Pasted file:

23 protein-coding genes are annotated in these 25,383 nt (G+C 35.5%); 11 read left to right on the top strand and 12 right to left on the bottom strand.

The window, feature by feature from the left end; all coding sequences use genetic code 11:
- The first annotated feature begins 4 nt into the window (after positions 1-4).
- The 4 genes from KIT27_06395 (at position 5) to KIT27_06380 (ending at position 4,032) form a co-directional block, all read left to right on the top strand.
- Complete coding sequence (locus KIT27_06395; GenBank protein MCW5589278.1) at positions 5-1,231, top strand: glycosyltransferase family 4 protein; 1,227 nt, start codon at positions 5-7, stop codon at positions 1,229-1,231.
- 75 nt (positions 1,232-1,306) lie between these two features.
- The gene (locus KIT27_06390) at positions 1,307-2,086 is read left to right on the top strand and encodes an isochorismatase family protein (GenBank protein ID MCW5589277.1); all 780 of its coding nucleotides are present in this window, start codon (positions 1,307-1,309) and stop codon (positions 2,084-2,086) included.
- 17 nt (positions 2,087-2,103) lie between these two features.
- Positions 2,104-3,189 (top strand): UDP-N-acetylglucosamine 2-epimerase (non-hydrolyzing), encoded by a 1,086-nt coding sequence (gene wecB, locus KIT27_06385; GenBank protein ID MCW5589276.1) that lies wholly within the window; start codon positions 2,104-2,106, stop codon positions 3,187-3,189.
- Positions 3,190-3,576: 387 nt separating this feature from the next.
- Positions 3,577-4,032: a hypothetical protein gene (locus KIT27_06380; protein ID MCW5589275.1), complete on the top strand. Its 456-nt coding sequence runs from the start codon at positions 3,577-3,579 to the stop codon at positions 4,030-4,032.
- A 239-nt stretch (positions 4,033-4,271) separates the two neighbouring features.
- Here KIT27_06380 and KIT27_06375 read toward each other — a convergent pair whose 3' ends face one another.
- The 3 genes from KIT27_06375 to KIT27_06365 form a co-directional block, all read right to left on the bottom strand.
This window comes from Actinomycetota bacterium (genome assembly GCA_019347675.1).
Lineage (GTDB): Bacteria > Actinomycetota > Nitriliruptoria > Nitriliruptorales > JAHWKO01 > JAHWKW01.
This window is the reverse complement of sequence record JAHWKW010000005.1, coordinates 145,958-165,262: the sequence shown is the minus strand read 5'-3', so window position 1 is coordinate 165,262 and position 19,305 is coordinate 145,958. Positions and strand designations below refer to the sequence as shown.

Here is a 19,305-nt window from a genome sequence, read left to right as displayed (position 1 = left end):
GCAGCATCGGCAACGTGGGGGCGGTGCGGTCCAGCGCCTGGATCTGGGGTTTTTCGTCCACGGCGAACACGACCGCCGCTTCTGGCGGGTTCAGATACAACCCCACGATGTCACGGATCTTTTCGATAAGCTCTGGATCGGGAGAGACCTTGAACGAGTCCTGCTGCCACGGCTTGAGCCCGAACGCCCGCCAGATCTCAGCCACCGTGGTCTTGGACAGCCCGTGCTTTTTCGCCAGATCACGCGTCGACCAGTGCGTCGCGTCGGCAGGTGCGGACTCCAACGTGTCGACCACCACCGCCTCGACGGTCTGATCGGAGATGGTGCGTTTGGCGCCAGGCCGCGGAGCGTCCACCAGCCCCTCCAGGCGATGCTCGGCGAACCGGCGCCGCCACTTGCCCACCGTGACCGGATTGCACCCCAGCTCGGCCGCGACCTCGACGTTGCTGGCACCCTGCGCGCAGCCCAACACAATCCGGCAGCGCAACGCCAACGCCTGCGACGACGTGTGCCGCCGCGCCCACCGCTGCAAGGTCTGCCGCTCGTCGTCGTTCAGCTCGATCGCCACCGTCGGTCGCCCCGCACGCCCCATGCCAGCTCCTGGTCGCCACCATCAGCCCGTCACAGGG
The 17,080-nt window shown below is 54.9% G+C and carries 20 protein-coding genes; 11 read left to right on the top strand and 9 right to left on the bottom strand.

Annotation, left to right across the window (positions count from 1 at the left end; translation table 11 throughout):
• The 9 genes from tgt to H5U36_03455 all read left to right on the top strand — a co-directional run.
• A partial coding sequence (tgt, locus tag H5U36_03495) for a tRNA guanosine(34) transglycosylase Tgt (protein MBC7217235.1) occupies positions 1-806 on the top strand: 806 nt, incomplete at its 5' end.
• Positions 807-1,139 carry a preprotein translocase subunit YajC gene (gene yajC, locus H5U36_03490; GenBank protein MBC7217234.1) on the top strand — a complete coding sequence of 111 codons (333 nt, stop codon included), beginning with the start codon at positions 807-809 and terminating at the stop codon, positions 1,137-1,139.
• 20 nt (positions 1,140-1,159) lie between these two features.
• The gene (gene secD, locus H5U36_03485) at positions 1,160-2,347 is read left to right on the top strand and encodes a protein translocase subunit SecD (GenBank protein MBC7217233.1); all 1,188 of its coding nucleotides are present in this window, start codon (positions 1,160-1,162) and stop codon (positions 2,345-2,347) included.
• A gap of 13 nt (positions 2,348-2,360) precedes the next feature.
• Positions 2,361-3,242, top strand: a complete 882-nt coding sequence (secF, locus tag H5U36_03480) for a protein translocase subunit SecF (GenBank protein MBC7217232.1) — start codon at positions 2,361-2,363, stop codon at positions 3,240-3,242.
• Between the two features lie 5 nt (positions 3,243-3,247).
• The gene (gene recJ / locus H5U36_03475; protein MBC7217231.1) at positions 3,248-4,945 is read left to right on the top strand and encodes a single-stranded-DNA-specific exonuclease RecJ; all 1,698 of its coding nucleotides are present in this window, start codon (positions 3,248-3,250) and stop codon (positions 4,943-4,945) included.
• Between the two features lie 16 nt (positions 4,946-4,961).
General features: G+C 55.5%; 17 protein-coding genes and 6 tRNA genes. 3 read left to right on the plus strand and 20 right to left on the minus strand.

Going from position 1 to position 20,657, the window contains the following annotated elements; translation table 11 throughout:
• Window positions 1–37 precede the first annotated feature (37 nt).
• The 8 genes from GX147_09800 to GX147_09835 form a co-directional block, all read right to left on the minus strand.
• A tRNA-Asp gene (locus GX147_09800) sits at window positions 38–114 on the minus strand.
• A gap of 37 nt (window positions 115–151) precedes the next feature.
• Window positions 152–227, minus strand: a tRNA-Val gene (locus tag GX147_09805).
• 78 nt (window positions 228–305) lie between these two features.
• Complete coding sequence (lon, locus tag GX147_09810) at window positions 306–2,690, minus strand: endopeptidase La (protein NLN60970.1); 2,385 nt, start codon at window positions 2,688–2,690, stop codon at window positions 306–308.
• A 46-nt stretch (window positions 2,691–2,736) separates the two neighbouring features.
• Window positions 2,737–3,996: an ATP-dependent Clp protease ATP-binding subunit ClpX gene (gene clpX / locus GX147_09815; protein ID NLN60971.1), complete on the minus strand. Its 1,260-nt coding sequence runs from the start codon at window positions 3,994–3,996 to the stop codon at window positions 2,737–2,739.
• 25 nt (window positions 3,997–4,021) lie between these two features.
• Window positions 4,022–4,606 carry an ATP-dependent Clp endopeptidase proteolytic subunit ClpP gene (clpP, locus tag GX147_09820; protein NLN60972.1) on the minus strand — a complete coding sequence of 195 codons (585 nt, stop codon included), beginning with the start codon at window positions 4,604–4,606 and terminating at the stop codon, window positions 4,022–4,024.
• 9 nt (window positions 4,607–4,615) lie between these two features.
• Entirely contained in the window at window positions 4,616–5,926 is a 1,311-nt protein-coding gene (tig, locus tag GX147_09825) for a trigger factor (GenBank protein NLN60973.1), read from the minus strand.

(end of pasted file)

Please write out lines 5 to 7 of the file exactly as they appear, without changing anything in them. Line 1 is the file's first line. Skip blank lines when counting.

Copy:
- Complete coding sequence (locus KIT27_06395; GenBank protein MCW5589278.1) at positions 5-1,231, top strand: glycosyltransferase family 4 protein; 1,227 nt, start codon at positions 5-7, stop codon at positions 1,229-1,231.
- 75 nt (positions 1,232-1,306) lie between these two features.
- The gene (locus KIT27_06390) at positions 1,307-2,086 is read left to right on the top strand and encodes an isochorismatase family protein (GenBank protein ID MCW5589277.1); all 780 of its coding nucleotides are present in this window, start codon (positions 1,307-1,309) and stop codon (positions 2,084-2,086) included.